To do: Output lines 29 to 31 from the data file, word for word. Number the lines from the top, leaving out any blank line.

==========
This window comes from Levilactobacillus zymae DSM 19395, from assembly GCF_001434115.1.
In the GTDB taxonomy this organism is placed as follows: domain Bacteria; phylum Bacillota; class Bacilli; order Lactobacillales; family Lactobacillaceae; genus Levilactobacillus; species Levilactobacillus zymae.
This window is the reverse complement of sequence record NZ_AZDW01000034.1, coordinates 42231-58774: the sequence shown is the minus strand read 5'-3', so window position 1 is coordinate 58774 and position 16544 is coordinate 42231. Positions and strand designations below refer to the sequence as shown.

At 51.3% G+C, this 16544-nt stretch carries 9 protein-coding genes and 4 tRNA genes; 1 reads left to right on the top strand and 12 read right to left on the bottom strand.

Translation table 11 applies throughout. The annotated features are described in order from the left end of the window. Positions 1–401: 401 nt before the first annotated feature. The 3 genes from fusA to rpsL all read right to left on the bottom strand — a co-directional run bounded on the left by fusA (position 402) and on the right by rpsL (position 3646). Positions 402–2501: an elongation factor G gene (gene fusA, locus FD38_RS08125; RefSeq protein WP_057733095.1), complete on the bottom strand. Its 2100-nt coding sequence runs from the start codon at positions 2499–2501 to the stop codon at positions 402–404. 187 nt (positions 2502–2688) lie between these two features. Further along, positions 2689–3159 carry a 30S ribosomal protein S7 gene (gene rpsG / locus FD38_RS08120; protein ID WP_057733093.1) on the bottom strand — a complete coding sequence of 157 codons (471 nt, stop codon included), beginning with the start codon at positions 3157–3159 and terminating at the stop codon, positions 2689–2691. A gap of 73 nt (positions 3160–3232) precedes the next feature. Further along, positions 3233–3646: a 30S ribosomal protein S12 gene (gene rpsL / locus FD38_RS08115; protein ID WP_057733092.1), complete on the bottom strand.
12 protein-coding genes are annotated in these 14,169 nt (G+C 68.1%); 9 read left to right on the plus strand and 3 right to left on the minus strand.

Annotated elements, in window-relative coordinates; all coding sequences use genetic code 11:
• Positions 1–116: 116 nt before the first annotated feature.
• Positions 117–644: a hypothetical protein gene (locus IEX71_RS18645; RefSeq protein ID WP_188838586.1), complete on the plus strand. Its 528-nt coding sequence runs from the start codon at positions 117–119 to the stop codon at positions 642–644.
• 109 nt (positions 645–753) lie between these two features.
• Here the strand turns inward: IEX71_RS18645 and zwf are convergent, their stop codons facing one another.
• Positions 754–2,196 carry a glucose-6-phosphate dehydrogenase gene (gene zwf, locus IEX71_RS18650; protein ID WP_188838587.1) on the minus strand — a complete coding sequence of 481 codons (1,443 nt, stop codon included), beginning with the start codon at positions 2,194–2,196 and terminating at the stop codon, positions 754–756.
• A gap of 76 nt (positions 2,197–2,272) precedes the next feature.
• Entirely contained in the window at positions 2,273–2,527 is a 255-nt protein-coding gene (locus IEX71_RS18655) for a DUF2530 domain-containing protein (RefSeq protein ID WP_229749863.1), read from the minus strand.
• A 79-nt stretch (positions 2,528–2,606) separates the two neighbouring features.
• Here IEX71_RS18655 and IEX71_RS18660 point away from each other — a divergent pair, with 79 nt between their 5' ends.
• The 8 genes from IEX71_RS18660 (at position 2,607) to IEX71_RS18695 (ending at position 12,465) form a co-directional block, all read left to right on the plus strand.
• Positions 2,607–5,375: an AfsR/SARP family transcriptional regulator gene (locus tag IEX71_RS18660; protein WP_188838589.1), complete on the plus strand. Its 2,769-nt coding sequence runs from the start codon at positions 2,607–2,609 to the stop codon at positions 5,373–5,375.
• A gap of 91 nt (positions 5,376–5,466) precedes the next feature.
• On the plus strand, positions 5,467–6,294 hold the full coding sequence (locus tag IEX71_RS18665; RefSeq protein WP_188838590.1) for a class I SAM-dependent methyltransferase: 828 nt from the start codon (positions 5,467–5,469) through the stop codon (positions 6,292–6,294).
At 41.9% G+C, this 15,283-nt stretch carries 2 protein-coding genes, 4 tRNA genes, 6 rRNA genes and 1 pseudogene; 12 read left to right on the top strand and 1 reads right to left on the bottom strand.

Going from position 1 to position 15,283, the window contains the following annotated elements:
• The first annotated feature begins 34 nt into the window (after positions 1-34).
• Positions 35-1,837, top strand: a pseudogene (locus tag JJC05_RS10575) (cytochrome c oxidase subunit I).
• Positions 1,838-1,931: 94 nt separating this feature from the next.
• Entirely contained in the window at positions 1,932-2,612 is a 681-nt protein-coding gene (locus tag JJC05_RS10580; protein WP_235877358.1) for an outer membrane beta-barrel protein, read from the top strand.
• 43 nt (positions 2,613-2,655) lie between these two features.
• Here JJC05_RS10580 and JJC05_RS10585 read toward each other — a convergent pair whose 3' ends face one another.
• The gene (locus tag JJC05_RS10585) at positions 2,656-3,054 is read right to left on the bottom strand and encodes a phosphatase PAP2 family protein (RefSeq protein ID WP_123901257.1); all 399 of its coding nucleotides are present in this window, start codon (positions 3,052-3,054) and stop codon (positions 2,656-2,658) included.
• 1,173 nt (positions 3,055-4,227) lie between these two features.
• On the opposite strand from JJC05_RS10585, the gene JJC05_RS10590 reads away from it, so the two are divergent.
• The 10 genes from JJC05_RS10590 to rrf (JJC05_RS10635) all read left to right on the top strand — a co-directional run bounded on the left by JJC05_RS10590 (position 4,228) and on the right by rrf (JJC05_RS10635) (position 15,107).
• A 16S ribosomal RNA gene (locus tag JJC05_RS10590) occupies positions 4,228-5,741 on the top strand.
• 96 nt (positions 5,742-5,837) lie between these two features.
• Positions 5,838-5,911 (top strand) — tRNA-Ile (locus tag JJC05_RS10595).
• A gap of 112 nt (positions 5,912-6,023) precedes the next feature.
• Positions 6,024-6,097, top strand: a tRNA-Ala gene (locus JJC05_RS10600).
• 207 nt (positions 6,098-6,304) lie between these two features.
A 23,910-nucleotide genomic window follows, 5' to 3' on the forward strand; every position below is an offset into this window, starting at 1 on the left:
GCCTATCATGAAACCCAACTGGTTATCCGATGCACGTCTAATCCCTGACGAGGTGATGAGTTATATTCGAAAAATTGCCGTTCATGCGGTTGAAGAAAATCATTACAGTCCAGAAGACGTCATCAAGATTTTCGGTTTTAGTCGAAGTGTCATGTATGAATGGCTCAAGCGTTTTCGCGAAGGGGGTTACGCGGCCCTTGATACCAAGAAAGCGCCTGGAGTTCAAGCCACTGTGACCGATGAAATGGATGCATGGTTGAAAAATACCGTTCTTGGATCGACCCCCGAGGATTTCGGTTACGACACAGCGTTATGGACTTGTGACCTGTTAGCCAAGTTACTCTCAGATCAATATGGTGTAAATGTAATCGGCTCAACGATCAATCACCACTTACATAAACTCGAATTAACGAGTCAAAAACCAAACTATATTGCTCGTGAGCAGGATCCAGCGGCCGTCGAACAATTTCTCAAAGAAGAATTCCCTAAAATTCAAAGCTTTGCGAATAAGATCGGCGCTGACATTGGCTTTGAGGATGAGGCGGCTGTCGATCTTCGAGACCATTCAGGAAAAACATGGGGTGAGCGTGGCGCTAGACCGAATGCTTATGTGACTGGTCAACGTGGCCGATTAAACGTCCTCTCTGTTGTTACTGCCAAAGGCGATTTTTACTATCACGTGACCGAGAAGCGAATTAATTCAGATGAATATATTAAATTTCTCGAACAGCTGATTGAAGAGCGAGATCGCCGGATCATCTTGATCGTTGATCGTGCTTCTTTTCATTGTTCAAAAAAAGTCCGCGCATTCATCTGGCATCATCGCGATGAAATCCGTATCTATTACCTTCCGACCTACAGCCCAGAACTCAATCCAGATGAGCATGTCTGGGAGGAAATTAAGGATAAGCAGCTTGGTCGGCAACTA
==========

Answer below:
• The gene (locus tag JJC05_RS10585) at positions 2,656-3,054 is read right to left on the bottom strand and encodes a phosphatase PAP2 family protein (RefSeq protein ID WP_123901257.1); all 399 of its coding nucleotides are present in this window, start codon (positions 3,052-3,054) and stop codon (positions 2,656-2,658) included.
• 1,173 nt (positions 3,055-4,227) lie between these two features.
• On the opposite strand from JJC05_RS10585, the gene JJC05_RS10590 reads away from it, so the two are divergent.